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Bryant Jennings: Silencing the naysayers

31
Mar
Photo by Mike Stobe/Getty Images

Photo by Mike Stobe/Getty Images

 

The interview got off to an iffy start, with the boxer telling me he wasn’t so much in a mood to answer questions at that time.

I didn’t take it a bit to heart, understanding that he had a fight, the big one, coming up in a scant few weeks.

What, Bryant Jennings (19-0, 10 knockouts) wants to hear the same ad nauseum queries from me? How is camp? Who are you sparring with? How are you going to try and beat RING heavyweight champion Wladimir Klitschko April 25 at Madison Square Garden?



Can’t blame the Philly-based boxer for doing his best clamshell imitation on me. But pretty quick, I got to the crux of the matter, figured out why the 30-year-old wasn’t in a mood to be peppered. It turns out he’s more than a little irked about what he’s hearing about the fight and what he’s not hearing.

Jennings has a heavy presence on social media. I think the dude is Instagram champion of the pugilistic world. He certainly makes his presence felt there and anyone who cares to take a bit of time can get updates on his boxing, and even more so, his mindset, his point of view, his philosophy as an athlete and a man of the world, his world being that prototypical humble upbringing scenario which helps break so many souls made of less sturdy composition than Jennings, who only started boxing in 2009. Get that through your head, this is the consummate late starter…

Jennings was kind enough to answer my unimaginative questions, such as how camp is going. He’s training in Houston, out of sight and mind of the northeast, which has featured the Never-Ending Winter from Hell. He didn’t wish to give any hints on whom he is sparring with but told me his trainer, Fred Jenkins, is helping prep him physically and strategically, to give a hell of an account of himself.

“Everything is good,” the boxer, promoted by Gary Shaw, told me. “My stamina is strong; my mentality is strong. Of course, I’m not perfect and we all want to be perfect but I’m understanding more; I’m learning. If I don’t know something, I learn as I go.”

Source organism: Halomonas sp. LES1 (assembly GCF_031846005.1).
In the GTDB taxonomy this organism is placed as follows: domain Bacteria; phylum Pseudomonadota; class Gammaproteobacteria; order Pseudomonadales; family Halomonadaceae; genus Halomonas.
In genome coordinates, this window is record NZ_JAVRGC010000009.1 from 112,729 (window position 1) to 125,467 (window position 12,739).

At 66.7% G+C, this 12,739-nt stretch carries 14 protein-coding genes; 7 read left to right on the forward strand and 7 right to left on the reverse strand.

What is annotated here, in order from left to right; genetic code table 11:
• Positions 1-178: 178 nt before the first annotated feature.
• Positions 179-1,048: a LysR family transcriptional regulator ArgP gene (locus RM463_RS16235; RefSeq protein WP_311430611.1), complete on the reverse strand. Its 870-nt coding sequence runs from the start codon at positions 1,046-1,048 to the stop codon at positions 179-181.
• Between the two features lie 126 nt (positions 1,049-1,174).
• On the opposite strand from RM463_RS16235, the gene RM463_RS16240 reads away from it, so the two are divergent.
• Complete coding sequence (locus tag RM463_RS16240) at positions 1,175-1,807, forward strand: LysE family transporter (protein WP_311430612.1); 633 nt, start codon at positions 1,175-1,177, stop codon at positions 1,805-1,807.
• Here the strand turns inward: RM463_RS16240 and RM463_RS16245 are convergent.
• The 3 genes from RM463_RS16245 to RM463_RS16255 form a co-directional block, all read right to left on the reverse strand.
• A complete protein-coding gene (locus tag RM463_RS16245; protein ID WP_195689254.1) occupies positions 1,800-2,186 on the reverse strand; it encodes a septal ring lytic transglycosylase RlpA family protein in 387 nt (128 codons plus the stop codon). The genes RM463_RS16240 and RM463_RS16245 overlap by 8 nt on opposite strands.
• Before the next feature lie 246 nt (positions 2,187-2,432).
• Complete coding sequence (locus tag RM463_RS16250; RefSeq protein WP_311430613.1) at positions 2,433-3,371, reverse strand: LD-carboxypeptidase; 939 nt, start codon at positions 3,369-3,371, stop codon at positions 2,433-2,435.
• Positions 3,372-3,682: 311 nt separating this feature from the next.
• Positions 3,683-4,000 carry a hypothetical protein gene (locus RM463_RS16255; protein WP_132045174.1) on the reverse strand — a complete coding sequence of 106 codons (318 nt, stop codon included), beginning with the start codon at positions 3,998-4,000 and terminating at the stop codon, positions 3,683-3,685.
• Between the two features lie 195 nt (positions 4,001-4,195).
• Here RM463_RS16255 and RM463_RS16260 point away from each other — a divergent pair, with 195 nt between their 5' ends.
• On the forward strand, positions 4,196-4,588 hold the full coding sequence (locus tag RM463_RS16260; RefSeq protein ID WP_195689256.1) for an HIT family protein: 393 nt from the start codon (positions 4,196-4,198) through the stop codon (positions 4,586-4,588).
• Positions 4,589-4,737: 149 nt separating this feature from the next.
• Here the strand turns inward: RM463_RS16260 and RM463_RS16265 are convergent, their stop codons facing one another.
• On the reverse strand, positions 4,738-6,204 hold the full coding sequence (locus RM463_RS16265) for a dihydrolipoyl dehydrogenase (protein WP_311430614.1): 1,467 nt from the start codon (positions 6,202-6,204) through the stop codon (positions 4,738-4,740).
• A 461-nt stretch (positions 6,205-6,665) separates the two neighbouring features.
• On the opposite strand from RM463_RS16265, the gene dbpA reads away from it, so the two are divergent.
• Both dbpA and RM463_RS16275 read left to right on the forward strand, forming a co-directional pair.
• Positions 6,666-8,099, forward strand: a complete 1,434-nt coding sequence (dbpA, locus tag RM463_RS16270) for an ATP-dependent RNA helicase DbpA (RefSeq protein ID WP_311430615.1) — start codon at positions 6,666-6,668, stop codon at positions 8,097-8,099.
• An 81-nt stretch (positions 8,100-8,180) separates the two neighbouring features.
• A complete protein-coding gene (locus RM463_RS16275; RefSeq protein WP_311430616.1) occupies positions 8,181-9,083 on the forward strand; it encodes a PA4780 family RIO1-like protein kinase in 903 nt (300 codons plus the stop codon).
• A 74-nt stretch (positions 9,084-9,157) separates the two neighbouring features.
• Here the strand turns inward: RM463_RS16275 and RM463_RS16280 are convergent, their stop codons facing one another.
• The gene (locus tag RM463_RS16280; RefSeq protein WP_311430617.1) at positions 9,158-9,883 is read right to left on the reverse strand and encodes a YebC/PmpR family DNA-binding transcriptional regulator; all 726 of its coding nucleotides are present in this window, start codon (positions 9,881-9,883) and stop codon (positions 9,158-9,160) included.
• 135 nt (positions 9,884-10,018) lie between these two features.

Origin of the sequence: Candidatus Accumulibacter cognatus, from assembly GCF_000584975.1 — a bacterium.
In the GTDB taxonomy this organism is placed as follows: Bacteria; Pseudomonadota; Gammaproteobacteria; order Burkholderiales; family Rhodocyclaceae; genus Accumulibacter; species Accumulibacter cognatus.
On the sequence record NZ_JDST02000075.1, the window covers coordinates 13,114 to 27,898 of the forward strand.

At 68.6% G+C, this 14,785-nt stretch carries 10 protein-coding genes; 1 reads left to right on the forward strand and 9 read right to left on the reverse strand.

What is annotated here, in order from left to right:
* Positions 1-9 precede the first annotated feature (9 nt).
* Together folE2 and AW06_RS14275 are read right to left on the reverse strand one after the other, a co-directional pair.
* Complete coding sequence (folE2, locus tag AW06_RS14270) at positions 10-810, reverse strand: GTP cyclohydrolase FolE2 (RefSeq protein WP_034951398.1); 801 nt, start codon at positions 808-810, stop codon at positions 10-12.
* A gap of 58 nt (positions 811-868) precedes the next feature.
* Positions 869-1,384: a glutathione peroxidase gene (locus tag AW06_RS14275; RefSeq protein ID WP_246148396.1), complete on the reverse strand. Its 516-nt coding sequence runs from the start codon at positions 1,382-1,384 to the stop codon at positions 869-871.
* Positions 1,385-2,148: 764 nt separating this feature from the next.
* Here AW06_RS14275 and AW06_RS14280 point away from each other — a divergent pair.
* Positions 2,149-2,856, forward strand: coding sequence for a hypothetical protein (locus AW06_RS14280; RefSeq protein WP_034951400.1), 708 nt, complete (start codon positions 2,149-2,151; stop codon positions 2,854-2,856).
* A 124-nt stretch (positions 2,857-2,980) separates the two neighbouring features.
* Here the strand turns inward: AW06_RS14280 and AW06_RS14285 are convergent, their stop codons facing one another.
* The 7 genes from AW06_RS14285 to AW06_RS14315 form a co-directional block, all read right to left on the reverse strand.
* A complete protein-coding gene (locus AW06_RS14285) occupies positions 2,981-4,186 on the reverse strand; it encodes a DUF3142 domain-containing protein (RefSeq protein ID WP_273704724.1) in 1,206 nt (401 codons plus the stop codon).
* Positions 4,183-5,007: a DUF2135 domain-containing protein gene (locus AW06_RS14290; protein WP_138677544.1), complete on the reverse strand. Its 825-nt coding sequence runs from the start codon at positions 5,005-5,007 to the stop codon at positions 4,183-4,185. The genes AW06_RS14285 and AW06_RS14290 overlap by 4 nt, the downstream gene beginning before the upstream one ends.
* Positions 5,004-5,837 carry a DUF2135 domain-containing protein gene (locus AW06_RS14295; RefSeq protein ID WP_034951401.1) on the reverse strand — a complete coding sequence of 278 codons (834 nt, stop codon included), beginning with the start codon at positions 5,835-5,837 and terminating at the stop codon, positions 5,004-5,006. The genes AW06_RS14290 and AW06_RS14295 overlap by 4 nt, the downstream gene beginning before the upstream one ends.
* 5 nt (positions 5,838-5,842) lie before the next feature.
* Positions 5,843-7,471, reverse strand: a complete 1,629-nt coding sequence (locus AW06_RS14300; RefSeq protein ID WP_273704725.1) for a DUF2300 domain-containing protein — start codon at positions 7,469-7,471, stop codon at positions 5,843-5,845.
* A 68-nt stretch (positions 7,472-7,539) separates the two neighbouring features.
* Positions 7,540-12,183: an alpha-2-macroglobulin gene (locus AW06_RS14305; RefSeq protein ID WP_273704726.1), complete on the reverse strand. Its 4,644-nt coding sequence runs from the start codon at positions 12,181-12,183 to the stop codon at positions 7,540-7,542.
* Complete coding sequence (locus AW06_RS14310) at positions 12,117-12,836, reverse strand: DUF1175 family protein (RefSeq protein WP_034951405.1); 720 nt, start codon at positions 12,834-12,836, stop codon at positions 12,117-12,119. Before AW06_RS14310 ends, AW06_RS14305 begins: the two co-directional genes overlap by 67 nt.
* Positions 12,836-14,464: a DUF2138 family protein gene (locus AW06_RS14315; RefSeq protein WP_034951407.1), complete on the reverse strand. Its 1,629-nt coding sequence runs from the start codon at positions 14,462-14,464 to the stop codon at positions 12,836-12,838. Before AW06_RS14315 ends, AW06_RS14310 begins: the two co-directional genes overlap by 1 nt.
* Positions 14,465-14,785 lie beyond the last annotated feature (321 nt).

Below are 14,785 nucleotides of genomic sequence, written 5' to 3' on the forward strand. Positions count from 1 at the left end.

Pretty quick after you get rapping with Jennings, you realize he is a tad more…introspective, I guess, is a good word, than many – if not most – boxers. He pondersÔǪhe dissects. Case in point: If Jennings manages to do something no one has done to Klitschko (63-3 with 53 KOs), 39, since 2004, beat him, he will be your first vegan heavyweight champion of the ages. His last bite of chicken, he told me, came in Aug. 2013 and that change of diet came after he did a deep dive into what sort of chemicals are being put into animals we eat now, as opposed to 20-to-30 years ago.

Jennings has put his time into studying nutrition, for him, for his son, age 6. And even more of late, he’s been thinking of his chances in this bout and a bit about how the masses of fight fans are seeing his chances.

There is still room to hop on aboard the Jenkins bandwagon but don’t be trying to snag a ticket and tell him on April 26 that you knew what was going to happen on April 25, he says. “I’ve been getting a lot of good feedback from Philly fans and, of course, on social media. It can be crazy; anyone across the world can say anything. To a weaker person, it could penetrate their mentality but that’s bad energy and I want positive energy only. Listen, I’m not going to beg anyone to get on [my bandwagon]. But [naysayers] should all write down their words and put it on their refrigerator because they’re going to eat them!”

Jennings had said at the main presser for the contest that someone would be getting stopped in all likelihood on April 25. He’s upgraded his take, it seems, and spit some Philly fury/confidence when I asked what would occur in NYC on April 25: “On April 25, what’s going down? Wladimir Klitschko is going down.”

My take: After a couple chats with Jennings, I found myself rooting for him as a human being. He’s a role model, embraces that responsibility, mirrors my own beliefs that money alone doesn’t make the man, knows that familial roots are key to happiness and success and there’s nothing robotic about him. He’s a dissector and, frankly, one of the more obvious ones I’ve come across among those getting so close to this top of the pugilistic mountain. “Bryant,” I said to him, “you think a lot, huh? It’s not the easiest way to be.” He allowed that, no, he’s not someone who goes through the motions, floats along the waves, living an unexamined life as he strives to join Deontay Wilder as an American heavyweight champ.

We could do, I think, a whole heckuva lot worse than Bryant Jennings if the man pulls off a considerable upset on a master pugilist in NYC. C’mon, having a vegan heavyweight champion would be cool, no?

 

Follow Woods on Twitter and – why the heck not – Instagram too!

 

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